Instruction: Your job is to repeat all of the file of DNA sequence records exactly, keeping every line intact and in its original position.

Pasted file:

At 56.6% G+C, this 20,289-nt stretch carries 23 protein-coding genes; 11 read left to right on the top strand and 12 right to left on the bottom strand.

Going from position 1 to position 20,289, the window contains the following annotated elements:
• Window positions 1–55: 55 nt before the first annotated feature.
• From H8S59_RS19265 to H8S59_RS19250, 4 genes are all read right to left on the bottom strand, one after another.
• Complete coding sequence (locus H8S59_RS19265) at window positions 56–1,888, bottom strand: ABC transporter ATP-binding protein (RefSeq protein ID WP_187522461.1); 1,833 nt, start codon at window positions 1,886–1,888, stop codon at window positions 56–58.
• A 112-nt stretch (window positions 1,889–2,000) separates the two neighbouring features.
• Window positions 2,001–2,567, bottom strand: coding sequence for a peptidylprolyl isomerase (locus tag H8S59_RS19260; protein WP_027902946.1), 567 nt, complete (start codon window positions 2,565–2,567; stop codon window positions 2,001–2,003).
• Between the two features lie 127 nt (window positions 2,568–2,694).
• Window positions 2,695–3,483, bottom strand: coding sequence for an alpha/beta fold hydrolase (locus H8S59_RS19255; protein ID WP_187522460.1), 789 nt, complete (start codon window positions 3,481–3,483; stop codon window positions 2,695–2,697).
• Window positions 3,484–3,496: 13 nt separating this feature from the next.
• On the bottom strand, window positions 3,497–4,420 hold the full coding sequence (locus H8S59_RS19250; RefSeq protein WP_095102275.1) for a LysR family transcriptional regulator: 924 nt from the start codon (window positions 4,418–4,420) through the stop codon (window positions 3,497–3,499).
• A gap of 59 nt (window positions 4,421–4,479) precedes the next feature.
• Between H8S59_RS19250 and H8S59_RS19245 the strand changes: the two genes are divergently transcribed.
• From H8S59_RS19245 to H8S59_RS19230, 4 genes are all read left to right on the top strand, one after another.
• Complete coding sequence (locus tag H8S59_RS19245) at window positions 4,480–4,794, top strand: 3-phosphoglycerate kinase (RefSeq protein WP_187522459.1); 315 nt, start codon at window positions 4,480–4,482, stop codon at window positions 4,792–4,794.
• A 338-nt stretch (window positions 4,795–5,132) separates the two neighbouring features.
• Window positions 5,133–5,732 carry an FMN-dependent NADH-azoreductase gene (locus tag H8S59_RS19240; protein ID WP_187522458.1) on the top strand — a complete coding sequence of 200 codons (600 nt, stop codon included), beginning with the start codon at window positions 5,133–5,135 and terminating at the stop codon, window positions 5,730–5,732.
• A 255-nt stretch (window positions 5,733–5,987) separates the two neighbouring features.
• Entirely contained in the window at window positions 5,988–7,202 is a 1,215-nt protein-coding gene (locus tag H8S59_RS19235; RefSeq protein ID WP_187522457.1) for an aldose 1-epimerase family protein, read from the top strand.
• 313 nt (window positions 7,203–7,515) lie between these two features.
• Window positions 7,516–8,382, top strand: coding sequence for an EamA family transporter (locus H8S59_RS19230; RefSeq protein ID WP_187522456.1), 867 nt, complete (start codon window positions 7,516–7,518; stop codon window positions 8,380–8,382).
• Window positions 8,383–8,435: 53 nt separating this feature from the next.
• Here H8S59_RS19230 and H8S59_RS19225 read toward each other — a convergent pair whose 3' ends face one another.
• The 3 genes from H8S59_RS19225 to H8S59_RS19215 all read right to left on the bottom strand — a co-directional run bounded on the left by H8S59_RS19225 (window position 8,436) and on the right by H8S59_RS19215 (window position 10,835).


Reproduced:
At 56.6% G+C, this 20,289-nt stretch carries 23 protein-coding genes; 11 read left to right on the top strand and 12 right to left on the bottom strand.

Going from position 1 to position 20,289, the window contains the following annotated elements:
• Window positions 1–55: 55 nt before the first annotated feature.
• From H8S59_RS19265 to H8S59_RS19250, 4 genes are all read right to left on the bottom strand, one after another.
• Complete coding sequence (locus H8S59_RS19265) at window positions 56–1,888, bottom strand: ABC transporter ATP-binding protein (RefSeq protein ID WP_187522461.1); 1,833 nt, start codon at window positions 1,886–1,888, stop codon at window positions 56–58.
• A 112-nt stretch (window positions 1,889–2,000) separates the two neighbouring features.
• Window positions 2,001–2,567, bottom strand: coding sequence for a peptidylprolyl isomerase (locus tag H8S59_RS19260; protein WP_027902946.1), 567 nt, complete (start codon window positions 2,565–2,567; stop codon window positions 2,001–2,003).
• Between the two features lie 127 nt (window positions 2,568–2,694).
• Window positions 2,695–3,483, bottom strand: coding sequence for an alpha/beta fold hydrolase (locus H8S59_RS19255; protein ID WP_187522460.1), 789 nt, complete (start codon window positions 3,481–3,483; stop codon window positions 2,695–2,697).
• Window positions 3,484–3,496: 13 nt separating this feature from the next.
• On the bottom strand, window positions 3,497–4,420 hold the full coding sequence (locus H8S59_RS19250; RefSeq protein WP_095102275.1) for a LysR family transcriptional regulator: 924 nt from the start codon (window positions 4,418–4,420) through the stop codon (window positions 3,497–3,499).
• A gap of 59 nt (window positions 4,421–4,479) precedes the next feature.
• Between H8S59_RS19250 and H8S59_RS19245 the strand changes: the two genes are divergently transcribed.
• From H8S59_RS19245 to H8S59_RS19230, 4 genes are all read left to right on the top strand, one after another.
• Complete coding sequence (locus tag H8S59_RS19245) at window positions 4,480–4,794, top strand: 3-phosphoglycerate kinase (RefSeq protein WP_187522459.1); 315 nt, start codon at window positions 4,480–4,482, stop codon at window positions 4,792–4,794.
• A 338-nt stretch (window positions 4,795–5,132) separates the two neighbouring features.
• Window positions 5,133–5,732 carry an FMN-dependent NADH-azoreductase gene (locus tag H8S59_RS19240; protein ID WP_187522458.1) on the top strand — a complete coding sequence of 200 codons (600 nt, stop codon included), beginning with the start codon at window positions 5,133–5,135 and terminating at the stop codon, window positions 5,730–5,732.
• A 255-nt stretch (window positions 5,733–5,987) separates the two neighbouring features.
• Entirely contained in the window at window positions 5,988–7,202 is a 1,215-nt protein-coding gene (locus tag H8S59_RS19235; RefSeq protein ID WP_187522457.1) for an aldose 1-epimerase family protein, read from the top strand.
• 313 nt (window positions 7,203–7,515) lie between these two features.
• Window positions 7,516–8,382, top strand: coding sequence for an EamA family transporter (locus H8S59_RS19230; RefSeq protein ID WP_187522456.1), 867 nt, complete (start codon window positions 7,516–7,518; stop codon window positions 8,380–8,382).
• Window positions 8,383–8,435: 53 nt separating this feature from the next.
• Here H8S59_RS19230 and H8S59_RS19225 read toward each other — a convergent pair whose 3' ends face one another.
• The 3 genes from H8S59_RS19225 to H8S59_RS19215 all read right to left on the bottom strand — a co-directional run bounded on the left by H8S59_RS19225 (window position 8,436) and on the right by H8S59_RS19215 (window position 10,835).